Unfortunately, it is impossible to determine when an insurance company will be willing to settle an auto accident claim at a fair value. A number of different factors will be employed by the insurance adjuster when he or she evaluates a claim. Among such factors include, but are not limited to: the nature and extent of the injuries, the policy limits available, the claim reserves, whether or not the victim has an attorney, and the relevant experience of the attorney if the victim has retained counsel. In some cases, it can take years to reach a third party settlement. 

First Party Claim:

A first party automobile accident claim involves, essentially, three types of claims: (1) Personal Injury Protection, commonly referred to as PIP; and (2) Uninsured Motorist, commonly referred to as UM and (3) Underinsured Motorist, commonly referred to as UIM.

Personal Injury Protection- PIP Claim:

Personal Injury Protection, or PIP, is a required automobile insurance coverage under Hawaii law. It provides for the payment of medical expenses up to the limit of the coverage without regard to who was at fault in the accident.

It is important to note that the at-fault driver's insurance policy will not pay a victim's medical expenses until a final settlement is reached. In most cases, the settlement with the at-fault driver's insurance company will not occur until such time as the injured victim completes medical treatment and damages can be accurately calculated. Unfortunately, most medical providers will not wait for the settlement with the at-fault party to receive payment for medical treatment.

In order to pay medical expenses prior to reaching a settlement with the at-fault driver's insurance company, the victim's personal injury protection (PIP) benefits may be utilized. PIP limits are usually $10,000 but can be purchased at any amount. In a recent case, a Foster Law Offices client maintained PIP limits of $100,000 which proved to be invaluable to the case. A PIP claim is filed with the victim or vehicle owner's insurance policy as soon as possible after the accident.    

The PIP carrier maintains a lien (right to repayment by victim) on the third party settlement. This means that the medical expenses paid by PIP must be repaid to the PIP carrier with the funds received from the at-fault driver's insurance company. In Hawaii, the third party settlement can be negotiated in such a way as to avoid payment of the PIP lien.

Accidents Involving Uninsured Drivers- UM Claim:

Like PIP coverage, Uninsured Motorist, or UM, is a coverage available in a Hawaii automobile insurance policy. However, unlike PIP, Hawaii law does not require that drivers purchase UM coverage.

UM insures drivers and passengers against the risk of being injured by a negligent and uninsured driver. In Hawaii, as in most states, there are many here who drive without auto insurance even though it is required by law.

A UM claim is very similar to a third party claim. However, the UM insurance company “steps into the shoes” of the uninsured driver and may assert any objections and/or defenses available to the uninsured driver.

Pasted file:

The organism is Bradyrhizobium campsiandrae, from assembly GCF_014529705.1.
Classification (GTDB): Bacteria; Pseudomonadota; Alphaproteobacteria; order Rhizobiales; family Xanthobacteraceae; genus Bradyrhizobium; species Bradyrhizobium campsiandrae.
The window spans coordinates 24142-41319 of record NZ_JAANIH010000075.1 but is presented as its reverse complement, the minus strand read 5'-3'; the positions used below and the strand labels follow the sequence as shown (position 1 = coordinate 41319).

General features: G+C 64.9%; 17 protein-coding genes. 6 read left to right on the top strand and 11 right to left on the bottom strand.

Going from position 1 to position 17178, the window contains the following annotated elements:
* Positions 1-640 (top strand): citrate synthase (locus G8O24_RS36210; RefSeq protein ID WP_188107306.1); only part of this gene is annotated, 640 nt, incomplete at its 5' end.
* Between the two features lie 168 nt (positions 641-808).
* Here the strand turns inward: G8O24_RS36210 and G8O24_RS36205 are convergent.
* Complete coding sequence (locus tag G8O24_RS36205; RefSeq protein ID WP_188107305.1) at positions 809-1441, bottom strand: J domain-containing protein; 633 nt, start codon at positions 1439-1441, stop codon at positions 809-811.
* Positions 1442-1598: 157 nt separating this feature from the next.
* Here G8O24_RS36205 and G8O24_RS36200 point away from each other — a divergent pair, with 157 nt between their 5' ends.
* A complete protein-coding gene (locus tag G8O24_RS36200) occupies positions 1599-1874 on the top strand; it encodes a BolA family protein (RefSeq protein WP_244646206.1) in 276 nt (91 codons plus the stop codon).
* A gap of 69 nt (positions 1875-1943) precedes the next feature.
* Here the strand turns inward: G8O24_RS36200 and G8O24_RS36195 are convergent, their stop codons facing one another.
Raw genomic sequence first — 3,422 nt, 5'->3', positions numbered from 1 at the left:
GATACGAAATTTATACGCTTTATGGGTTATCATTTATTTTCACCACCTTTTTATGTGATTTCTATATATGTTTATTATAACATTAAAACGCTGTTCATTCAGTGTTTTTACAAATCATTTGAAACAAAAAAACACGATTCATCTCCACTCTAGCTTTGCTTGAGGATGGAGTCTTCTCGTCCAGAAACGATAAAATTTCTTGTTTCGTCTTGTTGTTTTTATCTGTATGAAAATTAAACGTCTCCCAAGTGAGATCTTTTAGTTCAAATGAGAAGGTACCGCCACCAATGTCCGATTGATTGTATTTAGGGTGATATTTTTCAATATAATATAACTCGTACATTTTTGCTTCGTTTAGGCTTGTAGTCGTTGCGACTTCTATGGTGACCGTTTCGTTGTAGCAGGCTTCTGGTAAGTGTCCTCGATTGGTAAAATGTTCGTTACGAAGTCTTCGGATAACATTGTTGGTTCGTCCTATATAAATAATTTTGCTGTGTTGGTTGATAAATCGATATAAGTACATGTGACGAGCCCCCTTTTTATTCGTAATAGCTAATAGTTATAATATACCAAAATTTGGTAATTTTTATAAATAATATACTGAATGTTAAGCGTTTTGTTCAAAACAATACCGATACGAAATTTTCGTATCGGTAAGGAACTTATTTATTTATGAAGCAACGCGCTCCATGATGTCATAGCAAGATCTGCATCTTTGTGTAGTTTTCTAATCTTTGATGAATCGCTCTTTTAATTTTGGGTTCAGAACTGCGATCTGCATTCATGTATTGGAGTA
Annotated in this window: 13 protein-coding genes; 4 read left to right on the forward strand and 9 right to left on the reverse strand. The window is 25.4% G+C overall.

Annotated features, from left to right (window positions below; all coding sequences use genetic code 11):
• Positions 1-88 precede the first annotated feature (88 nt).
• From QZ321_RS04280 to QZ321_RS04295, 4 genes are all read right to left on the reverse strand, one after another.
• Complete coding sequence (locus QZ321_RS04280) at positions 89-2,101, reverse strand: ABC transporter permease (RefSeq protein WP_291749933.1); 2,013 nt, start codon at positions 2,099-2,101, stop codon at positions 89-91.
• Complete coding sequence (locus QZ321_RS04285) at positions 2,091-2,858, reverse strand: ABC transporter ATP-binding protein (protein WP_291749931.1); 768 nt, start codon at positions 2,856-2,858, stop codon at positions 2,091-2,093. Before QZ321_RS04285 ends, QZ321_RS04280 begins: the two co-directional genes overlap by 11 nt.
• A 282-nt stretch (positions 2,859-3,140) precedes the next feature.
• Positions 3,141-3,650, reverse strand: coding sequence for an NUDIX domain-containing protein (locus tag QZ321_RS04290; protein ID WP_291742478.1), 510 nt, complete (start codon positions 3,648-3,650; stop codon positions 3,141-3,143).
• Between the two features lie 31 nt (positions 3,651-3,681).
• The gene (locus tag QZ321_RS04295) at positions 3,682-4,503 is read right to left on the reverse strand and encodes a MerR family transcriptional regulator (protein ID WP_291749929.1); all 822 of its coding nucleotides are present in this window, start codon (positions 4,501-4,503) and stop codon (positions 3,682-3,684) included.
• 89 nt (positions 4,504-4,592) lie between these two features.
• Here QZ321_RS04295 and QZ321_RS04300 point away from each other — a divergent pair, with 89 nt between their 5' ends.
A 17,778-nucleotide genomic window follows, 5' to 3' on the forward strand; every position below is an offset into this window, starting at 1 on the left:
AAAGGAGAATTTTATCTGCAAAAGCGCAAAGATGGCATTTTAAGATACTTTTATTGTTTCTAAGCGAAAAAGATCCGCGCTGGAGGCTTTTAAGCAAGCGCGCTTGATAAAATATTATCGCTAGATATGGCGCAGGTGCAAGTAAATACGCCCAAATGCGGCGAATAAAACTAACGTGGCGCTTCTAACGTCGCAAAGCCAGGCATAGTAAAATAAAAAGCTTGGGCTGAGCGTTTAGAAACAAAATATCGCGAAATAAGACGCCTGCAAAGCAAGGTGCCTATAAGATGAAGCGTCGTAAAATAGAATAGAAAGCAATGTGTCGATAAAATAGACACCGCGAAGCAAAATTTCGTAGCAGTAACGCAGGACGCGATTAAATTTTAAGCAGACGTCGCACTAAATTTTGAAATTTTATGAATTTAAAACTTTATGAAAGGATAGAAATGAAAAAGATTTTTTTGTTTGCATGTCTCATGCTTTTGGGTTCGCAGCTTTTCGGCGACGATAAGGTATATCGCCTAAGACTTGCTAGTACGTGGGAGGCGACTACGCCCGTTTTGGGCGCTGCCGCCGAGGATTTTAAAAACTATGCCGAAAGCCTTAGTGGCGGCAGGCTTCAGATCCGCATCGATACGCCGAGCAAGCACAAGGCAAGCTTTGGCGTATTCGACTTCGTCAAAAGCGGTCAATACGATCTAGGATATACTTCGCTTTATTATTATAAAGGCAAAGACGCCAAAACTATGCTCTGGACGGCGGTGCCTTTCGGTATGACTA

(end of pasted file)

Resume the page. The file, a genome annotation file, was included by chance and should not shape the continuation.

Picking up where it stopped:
By stepping into the shoes of the uninsured driver, the UM insurance company may argue that the uninsured driver was not at fault for the accident or may contest injuries, medical treatment and any other aspect of the UM claim. UM claims are as contentious as third party claims in terms of the insurance company's dealings with the victim.

Likewise, the injured victim may claim the same damages with his or her own insurance company under as the victim could have made with the uninsured driver's insurance company. If the UM insurance company refuses to pay fair value for the UM claim, the victim may be forced to initiate arbitration or legal proceedings in order to compel his or her insurance company to comply with Hawaii law.

In certain UM policies, there is a binding arbitration provision. This means that before a lawsuit can be filed against the UM insurance company, the injured victim must participate in an arbitration. An arbitration is a hearing in which both sides present evidence to an attorney or other individual who serves as arbitrator. The arbitrator will make a decision about the UM claim based on the evidence presented. The arbitration provision can be found in the subject auto insurance policy in the UM section.

Because UM claims are defended as vigorously as third party claims, it is important to retain an experienced attorney who can properly advise you of your legal rights under your auto policy and successfully prosecute the UM claim to a fair and just settlement.

Undersinsured Drivers- UIM Claim:

An Underinsured Motorist, or UIM, claim is also a first party claim in that it is coverage contained in the injured victim's own auto insurance policy. In Hawaii, drivers are only required to maintain auto insurance policy limits of $20,000. Anyone who has suffered serious injuries in an auto accident knows that a victim's medical expenses alone can quickly exceed $20,000.